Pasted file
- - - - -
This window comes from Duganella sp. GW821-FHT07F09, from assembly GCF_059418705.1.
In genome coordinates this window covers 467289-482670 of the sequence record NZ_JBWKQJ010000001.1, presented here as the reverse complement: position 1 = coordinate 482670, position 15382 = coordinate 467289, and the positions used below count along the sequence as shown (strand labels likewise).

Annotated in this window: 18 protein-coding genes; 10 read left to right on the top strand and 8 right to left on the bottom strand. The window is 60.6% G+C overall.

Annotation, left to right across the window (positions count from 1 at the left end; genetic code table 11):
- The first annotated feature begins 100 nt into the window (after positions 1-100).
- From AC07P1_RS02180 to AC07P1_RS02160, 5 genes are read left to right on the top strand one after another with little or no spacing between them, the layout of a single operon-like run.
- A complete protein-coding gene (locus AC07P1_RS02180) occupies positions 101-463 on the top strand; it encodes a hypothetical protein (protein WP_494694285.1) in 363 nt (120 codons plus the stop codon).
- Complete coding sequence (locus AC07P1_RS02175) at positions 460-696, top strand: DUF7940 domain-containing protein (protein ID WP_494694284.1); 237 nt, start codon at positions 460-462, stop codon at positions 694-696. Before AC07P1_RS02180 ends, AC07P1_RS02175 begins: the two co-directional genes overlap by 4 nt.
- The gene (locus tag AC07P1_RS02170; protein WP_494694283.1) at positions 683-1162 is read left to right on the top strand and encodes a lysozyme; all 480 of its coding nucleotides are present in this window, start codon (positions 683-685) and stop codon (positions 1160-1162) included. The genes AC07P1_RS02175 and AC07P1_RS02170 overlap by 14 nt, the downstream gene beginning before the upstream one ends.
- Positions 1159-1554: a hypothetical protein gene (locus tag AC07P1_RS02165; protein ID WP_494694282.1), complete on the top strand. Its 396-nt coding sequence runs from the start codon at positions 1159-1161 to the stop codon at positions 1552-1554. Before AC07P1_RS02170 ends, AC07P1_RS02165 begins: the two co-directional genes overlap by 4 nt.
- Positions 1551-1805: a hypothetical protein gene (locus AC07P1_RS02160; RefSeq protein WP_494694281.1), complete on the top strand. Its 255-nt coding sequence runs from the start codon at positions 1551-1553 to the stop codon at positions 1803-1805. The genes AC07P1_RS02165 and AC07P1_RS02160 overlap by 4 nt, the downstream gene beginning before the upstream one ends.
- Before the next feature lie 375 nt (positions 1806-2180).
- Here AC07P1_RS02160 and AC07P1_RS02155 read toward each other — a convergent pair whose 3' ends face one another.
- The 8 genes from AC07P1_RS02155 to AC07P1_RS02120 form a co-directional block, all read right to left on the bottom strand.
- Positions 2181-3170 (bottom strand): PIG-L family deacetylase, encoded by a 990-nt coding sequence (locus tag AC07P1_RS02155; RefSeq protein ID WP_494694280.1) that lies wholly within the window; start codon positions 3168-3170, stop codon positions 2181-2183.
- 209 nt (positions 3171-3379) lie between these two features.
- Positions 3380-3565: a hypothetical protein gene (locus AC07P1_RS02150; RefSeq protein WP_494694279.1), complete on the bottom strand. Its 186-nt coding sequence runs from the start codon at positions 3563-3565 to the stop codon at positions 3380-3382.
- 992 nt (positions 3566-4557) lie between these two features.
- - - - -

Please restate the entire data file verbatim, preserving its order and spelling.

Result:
This window comes from Duganella sp. GW821-FHT07F09, from assembly GCF_059418705.1.
In genome coordinates this window covers 467289-482670 of the sequence record NZ_JBWKQJ010000001.1, presented here as the reverse complement: position 1 = coordinate 482670, position 15382 = coordinate 467289, and the positions used below count along the sequence as shown (strand labels likewise).

Annotated in this window: 18 protein-coding genes; 10 read left to right on the top strand and 8 right to left on the bottom strand. The window is 60.6% G+C overall.

Annotation, left to right across the window (positions count from 1 at the left end; genetic code table 11):
- The first annotated feature begins 100 nt into the window (after positions 1-100).
- From AC07P1_RS02180 to AC07P1_RS02160, 5 genes are read left to right on the top strand one after another with little or no spacing between them, the layout of a single operon-like run.
- A complete protein-coding gene (locus AC07P1_RS02180) occupies positions 101-463 on the top strand; it encodes a hypothetical protein (protein WP_494694285.1) in 363 nt (120 codons plus the stop codon).
- Complete coding sequence (locus AC07P1_RS02175) at positions 460-696, top strand: DUF7940 domain-containing protein (protein ID WP_494694284.1); 237 nt, start codon at positions 460-462, stop codon at positions 694-696. Before AC07P1_RS02180 ends, AC07P1_RS02175 begins: the two co-directional genes overlap by 4 nt.
- The gene (locus tag AC07P1_RS02170; protein WP_494694283.1) at positions 683-1162 is read left to right on the top strand and encodes a lysozyme; all 480 of its coding nucleotides are present in this window, start codon (positions 683-685) and stop codon (positions 1160-1162) included. The genes AC07P1_RS02175 and AC07P1_RS02170 overlap by 14 nt, the downstream gene beginning before the upstream one ends.
- Positions 1159-1554: a hypothetical protein gene (locus tag AC07P1_RS02165; protein ID WP_494694282.1), complete on the top strand. Its 396-nt coding sequence runs from the start codon at positions 1159-1161 to the stop codon at positions 1552-1554. Before AC07P1_RS02170 ends, AC07P1_RS02165 begins: the two co-directional genes overlap by 4 nt.
- Positions 1551-1805: a hypothetical protein gene (locus AC07P1_RS02160; RefSeq protein WP_494694281.1), complete on the top strand. Its 255-nt coding sequence runs from the start codon at positions 1551-1553 to the stop codon at positions 1803-1805. The genes AC07P1_RS02165 and AC07P1_RS02160 overlap by 4 nt, the downstream gene beginning before the upstream one ends.
- Before the next feature lie 375 nt (positions 1806-2180).
- Here AC07P1_RS02160 and AC07P1_RS02155 read toward each other — a convergent pair whose 3' ends face one another.
- The 8 genes from AC07P1_RS02155 to AC07P1_RS02120 form a co-directional block, all read right to left on the bottom strand.
- Positions 2181-3170 (bottom strand): PIG-L family deacetylase, encoded by a 990-nt coding sequence (locus tag AC07P1_RS02155; RefSeq protein ID WP_494694280.1) that lies wholly within the window; start codon positions 3168-3170, stop codon positions 2181-2183.
- 209 nt (positions 3171-3379) lie between these two features.
- Positions 3380-3565: a hypothetical protein gene (locus AC07P1_RS02150; RefSeq protein WP_494694279.1), complete on the bottom strand. Its 186-nt coding sequence runs from the start codon at positions 3563-3565 to the stop codon at positions 3380-3382.
- 992 nt (positions 3566-4557) lie between these two features.